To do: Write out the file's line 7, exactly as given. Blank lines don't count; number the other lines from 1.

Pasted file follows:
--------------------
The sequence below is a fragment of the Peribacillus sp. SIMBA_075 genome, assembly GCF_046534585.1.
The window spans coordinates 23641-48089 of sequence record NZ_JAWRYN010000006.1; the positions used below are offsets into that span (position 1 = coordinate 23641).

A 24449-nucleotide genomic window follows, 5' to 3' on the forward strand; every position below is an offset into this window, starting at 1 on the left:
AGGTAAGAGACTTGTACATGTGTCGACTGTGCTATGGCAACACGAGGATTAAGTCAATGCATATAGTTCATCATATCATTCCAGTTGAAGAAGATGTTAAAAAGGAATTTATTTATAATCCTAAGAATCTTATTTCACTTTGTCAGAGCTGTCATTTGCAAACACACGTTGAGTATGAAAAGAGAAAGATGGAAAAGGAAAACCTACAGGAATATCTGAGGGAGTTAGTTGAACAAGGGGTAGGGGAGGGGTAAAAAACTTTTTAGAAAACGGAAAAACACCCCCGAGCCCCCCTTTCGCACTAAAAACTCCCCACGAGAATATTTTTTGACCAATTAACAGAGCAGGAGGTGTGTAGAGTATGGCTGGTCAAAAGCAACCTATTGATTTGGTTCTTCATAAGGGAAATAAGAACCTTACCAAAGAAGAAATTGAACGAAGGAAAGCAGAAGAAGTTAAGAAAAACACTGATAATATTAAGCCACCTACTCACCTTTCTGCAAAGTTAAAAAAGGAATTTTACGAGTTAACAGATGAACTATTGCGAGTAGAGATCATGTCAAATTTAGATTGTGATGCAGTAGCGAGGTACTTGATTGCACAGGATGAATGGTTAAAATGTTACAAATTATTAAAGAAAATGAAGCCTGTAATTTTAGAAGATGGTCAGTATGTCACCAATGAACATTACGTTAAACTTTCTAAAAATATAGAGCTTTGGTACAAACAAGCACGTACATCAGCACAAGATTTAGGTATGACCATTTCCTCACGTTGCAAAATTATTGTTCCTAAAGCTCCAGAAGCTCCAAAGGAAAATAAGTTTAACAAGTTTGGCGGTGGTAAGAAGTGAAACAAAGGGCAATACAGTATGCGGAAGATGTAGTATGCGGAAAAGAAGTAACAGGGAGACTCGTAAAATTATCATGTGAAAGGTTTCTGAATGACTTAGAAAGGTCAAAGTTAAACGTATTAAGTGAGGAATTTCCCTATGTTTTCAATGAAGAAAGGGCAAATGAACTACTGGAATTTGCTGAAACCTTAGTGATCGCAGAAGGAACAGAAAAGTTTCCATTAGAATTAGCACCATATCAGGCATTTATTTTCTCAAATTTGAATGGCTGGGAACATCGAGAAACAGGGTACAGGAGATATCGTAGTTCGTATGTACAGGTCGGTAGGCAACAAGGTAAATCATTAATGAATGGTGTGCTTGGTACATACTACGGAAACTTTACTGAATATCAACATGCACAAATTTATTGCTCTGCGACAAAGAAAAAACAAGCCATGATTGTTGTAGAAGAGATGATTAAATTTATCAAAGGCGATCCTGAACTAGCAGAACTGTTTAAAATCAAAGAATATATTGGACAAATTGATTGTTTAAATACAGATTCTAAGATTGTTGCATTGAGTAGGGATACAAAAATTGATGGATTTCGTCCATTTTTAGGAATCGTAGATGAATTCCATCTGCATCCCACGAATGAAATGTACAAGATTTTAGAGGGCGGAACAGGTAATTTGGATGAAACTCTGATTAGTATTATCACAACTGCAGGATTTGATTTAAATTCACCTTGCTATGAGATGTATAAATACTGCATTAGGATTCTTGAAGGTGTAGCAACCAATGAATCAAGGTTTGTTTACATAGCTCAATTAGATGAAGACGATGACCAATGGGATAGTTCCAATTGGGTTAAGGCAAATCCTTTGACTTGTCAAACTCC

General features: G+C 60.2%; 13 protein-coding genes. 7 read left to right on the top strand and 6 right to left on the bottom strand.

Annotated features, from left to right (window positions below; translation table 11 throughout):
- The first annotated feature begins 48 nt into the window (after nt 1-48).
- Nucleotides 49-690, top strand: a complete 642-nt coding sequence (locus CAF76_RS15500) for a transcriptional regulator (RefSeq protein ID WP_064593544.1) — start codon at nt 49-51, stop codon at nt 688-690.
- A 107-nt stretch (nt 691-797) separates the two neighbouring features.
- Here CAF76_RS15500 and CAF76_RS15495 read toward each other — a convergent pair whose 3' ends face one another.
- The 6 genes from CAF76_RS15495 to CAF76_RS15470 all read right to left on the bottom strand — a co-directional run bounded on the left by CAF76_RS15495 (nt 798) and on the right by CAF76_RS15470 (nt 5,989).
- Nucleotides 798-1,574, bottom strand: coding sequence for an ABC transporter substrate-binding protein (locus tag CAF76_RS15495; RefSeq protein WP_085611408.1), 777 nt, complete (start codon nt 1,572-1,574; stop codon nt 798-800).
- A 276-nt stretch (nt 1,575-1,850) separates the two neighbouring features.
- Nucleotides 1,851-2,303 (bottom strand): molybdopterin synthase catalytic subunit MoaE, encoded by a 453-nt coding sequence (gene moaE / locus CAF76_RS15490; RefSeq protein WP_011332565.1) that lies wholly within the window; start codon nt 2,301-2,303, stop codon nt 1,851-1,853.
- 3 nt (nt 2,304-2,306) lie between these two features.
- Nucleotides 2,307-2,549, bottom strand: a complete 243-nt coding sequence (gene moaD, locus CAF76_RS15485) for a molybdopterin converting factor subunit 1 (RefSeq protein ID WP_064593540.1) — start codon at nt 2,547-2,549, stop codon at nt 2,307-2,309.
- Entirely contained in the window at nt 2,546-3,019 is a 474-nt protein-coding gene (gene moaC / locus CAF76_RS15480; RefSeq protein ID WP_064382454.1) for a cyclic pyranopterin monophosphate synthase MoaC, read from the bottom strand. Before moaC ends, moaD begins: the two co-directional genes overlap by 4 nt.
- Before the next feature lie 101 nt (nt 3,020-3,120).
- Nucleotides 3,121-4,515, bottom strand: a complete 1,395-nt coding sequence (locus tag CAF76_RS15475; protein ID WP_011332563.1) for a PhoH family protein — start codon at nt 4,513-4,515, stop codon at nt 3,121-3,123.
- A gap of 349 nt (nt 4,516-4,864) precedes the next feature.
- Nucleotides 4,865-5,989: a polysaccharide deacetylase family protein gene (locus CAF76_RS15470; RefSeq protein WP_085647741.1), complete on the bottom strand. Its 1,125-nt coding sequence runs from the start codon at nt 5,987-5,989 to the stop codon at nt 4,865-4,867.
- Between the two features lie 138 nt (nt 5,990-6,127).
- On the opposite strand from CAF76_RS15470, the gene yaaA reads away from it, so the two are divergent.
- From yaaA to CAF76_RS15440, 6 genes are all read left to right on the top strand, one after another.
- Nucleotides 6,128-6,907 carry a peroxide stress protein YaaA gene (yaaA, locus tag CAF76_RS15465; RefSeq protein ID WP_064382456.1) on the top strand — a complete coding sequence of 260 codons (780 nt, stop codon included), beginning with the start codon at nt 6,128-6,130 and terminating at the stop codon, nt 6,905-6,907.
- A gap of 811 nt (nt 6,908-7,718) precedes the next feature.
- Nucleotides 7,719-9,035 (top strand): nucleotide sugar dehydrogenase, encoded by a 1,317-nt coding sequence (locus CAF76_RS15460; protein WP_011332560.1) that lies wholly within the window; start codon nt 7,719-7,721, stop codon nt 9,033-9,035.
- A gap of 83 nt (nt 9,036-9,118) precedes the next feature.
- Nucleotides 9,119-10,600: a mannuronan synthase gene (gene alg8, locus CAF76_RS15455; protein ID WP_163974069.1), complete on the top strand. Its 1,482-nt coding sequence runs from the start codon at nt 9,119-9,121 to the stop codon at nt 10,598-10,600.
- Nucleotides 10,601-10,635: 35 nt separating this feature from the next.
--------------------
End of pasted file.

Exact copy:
- The first annotated feature begins 48 nt into the window (after nt 1-48).